Under Pennsylvania law, a guilty plea constitutes an admission to all facts alleged in the indictment. Commonwealth Dep't of Transp. v. Mitchell, 517 Pa. 203, 535 A.2d 581, 585 (Pa. 1987); Commonwealth v. Anthony, 504 Pa. 551, 475 A.2d 1303, 1307 (Pa. 1984). In Mitchell, the Pennsylvania Supreme Court held that summary judgment may be granted in a civil proceeding based upon a guilty plea in a criminal case if the operative facts in the criminal case are identical to those that would be litigated in the civil case. However, "reasonable doubt as to what was decided by a prior judgment should be resolved against using it as an estoppel[.]" Gregory v. Chehi, 843 F.2d 111, 121 (3d Cir. 1988) (quoting Kauffman v. Moss, 420 F.2d 1270, 1274 (3d Cir.), cert. denied, 400 U.S. 846, 27 L. Ed. 2d 84, 91 S. Ct. 93 (1970)).

In this respect, federal law is in accord with that of Pennsylvania. In Haring v. Prosise, 462 U.S. 306, 76 L. Ed. 2d 595, 103 S. Ct. 2368 (1983), the United States Supreme Court held, under Virginia law, that a guilty plea entered in a state criminal proceeding would not bar a subsequent § 1983 action where the issues to be determined in the later case were neither actually litigated nor necessary to support the judgment entered in the prior proceeding.*fn2 Id. at 316-17; see Muhammad v. Strassburger, McKenna, Messer, Shilobod and Gutnick, 526 Pa. 541, 587 A.2d 1346, 1348 (Pa.) (collateral estoppel applies only to essential issues of fact that have been actually litigated) (quoting Schubach v. Silver, 461 Pa. 366, 336 A.2d 328, 334 (Pa. 1975)), cert. denied, 112 S. Ct. 196 (1991). The Supreme Court went on to state that the defendant's guilt on the charges against him was "simply irrelevant to the legality of the search under the fourth amendment or to [his] right to compensation from state officials under § 1983." Haring, 462 U.S. at 316. "[A] defendant's decision to plead guilty may have any number of other motivations[.]" Id. at 318 (citing Tollett v. Henderson, 411 U.S. 258, 263, 36 L. Ed. 2d 235, 93 S. Ct. 1602 (1973); Brady v. United States, 397 U.S. 742, 750, 25 L. Ed. 2d 747, 90 S. Ct. 1463 (1970)).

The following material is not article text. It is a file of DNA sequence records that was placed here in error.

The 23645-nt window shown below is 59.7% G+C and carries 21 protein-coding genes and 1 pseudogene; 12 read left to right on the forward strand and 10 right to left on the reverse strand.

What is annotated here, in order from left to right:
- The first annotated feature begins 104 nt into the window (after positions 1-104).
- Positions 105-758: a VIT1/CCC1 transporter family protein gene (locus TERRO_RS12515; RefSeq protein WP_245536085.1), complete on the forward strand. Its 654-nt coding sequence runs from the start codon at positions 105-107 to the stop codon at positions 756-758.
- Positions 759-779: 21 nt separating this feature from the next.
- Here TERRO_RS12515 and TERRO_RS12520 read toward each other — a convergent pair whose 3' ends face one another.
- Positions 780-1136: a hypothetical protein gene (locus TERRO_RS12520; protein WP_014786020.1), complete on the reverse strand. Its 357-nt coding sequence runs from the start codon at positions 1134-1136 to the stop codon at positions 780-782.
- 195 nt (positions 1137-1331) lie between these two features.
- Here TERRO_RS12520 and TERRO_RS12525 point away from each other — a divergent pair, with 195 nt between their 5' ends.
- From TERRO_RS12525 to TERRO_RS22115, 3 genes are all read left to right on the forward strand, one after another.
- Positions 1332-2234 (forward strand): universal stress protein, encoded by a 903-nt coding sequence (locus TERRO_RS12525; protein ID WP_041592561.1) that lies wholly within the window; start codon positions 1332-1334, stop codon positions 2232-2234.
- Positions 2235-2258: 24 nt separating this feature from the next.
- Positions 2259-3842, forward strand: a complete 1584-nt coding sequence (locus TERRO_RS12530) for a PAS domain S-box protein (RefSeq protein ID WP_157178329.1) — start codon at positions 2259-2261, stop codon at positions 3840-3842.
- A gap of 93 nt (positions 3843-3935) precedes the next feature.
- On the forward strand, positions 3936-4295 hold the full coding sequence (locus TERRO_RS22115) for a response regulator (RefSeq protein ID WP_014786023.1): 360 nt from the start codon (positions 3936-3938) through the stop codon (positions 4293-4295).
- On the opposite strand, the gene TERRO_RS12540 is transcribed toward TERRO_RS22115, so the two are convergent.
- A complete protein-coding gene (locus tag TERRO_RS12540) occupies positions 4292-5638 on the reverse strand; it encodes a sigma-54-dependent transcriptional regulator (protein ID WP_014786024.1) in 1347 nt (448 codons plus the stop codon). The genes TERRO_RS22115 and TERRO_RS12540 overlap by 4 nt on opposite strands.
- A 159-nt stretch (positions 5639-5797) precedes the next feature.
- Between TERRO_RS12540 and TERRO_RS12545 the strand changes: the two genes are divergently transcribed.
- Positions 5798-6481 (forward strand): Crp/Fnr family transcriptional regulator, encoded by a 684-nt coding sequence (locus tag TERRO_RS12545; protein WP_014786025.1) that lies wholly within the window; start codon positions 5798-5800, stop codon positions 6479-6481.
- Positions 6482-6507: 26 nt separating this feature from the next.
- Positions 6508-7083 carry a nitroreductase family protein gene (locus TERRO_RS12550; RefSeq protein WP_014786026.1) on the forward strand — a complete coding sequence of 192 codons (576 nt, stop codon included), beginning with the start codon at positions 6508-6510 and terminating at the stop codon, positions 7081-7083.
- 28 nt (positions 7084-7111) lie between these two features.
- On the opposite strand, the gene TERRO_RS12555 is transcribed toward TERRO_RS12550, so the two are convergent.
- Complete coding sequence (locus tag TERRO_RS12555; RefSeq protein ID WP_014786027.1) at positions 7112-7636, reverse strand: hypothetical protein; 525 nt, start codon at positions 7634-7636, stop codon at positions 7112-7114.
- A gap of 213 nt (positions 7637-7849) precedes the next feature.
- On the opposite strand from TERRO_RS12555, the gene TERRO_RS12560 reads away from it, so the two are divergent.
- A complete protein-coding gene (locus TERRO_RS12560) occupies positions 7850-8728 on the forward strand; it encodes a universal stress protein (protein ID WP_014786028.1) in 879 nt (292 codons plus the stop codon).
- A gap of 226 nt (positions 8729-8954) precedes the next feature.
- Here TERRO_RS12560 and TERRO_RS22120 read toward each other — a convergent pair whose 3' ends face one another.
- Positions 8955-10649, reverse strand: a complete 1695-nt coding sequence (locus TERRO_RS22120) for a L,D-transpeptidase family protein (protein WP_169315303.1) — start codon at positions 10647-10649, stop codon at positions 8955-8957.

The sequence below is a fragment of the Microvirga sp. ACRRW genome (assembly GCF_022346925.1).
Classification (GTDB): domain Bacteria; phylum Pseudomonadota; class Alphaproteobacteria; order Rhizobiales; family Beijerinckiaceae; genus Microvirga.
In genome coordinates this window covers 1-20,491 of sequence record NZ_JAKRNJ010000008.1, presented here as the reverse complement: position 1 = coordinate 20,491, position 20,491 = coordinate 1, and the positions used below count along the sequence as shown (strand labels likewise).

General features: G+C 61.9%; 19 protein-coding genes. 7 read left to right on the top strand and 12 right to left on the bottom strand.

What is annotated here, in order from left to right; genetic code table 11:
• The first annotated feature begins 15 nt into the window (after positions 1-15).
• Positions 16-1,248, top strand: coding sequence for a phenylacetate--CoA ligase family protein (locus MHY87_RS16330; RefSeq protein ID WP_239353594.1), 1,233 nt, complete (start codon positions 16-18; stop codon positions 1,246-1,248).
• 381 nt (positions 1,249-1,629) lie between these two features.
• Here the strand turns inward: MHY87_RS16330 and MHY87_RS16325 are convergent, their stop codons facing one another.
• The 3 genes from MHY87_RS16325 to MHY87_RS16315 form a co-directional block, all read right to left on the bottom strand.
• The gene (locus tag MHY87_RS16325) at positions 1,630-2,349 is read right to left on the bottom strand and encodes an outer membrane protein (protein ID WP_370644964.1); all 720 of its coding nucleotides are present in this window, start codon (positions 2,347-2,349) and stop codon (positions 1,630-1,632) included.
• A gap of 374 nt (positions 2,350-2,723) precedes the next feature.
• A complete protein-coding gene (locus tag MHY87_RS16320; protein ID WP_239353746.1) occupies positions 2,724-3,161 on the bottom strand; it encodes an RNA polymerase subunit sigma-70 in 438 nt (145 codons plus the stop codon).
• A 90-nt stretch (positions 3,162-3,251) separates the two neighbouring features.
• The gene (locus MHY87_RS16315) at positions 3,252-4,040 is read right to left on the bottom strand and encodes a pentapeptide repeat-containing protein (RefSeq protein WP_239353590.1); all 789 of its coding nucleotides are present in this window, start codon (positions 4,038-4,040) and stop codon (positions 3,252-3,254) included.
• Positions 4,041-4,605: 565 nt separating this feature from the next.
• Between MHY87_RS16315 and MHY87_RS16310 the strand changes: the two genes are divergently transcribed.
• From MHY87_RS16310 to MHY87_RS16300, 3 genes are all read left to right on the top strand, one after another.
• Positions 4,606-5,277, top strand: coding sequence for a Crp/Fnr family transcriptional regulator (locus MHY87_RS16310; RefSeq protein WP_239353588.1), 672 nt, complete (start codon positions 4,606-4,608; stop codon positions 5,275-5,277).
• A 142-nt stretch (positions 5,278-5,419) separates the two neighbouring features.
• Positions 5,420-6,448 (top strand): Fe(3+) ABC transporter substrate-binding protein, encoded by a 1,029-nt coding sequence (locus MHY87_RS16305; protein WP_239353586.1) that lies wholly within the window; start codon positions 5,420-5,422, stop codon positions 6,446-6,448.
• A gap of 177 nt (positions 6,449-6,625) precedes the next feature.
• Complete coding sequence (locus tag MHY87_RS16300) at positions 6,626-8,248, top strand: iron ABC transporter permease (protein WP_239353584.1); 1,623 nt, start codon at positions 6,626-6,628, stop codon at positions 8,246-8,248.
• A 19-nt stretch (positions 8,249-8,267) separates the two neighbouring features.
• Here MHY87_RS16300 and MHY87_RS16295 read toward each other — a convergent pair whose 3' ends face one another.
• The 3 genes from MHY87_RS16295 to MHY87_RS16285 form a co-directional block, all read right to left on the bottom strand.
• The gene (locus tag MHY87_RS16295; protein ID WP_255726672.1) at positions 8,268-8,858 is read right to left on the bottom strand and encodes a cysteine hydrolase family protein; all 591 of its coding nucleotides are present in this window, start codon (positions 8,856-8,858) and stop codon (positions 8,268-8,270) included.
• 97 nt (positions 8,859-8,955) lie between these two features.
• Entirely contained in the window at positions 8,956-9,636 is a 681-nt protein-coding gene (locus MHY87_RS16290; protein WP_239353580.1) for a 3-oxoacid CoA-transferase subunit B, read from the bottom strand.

Linnen was charged with possession of drugs, violation of the firearms act, and criminal conspiracy. Although a successful suppression motion may have given Linnen a complete defense to the offenses with which he was charged, no issues pertinent to his § 1983 action were "actually litigated" in the state criminal case because Linnen did not pursue his suppression motion in that proceeding.*fn3 The issue of whether Linnen's Fourth or Fourteenth Amendment rights were violated was not before the state court in its initial Disposition of the criminal charges against Linnen. Nothing in the state criminal action indicates the court of common pleas determined, in accepting Linnen's guilty plea, that the officers acted within constitutional bounds when they seized Linnen's property for use as evidence against him. Persons who are guilty of crime are not, ipso facto, stripped of their constitutional right not to be deprived of their property in violation of the Fourth or Fourteenth Amendments.

Linnen's guilty plea was not an implied admission that the search of his apartment and his arrest were legal. Accordingly, Linnen's guilty plea does not bar his § 1983 civil action because it does not involve any issue that would be preclusive under the full faith and credit clause of the Constitution, as implemented by 28 U.S.C.A. § 1738.*fn4 Therefore, the district court therefore erred in accepting the magistrate Judge's recommendation to dismiss insofar as that recommendation assumed Linnen's guilty plea was based on a determination that he would be unable to prevail on a motion to suppress evidence.


It is significant, however, that the magistrate Judge's recommendation to dismiss came after the court of common pleas denied Linnen's PCRA petition. Both the magistrate Judge and the district court relied on that denial in concluding the court of common pleas' order denying post-conviction relief precluded Linnen's § 1983 action.*fn5 Therefore, we must still consider what effect, if any, the court of common pleas' denial of Linnen's post-conviction attack has on his § 1983 action.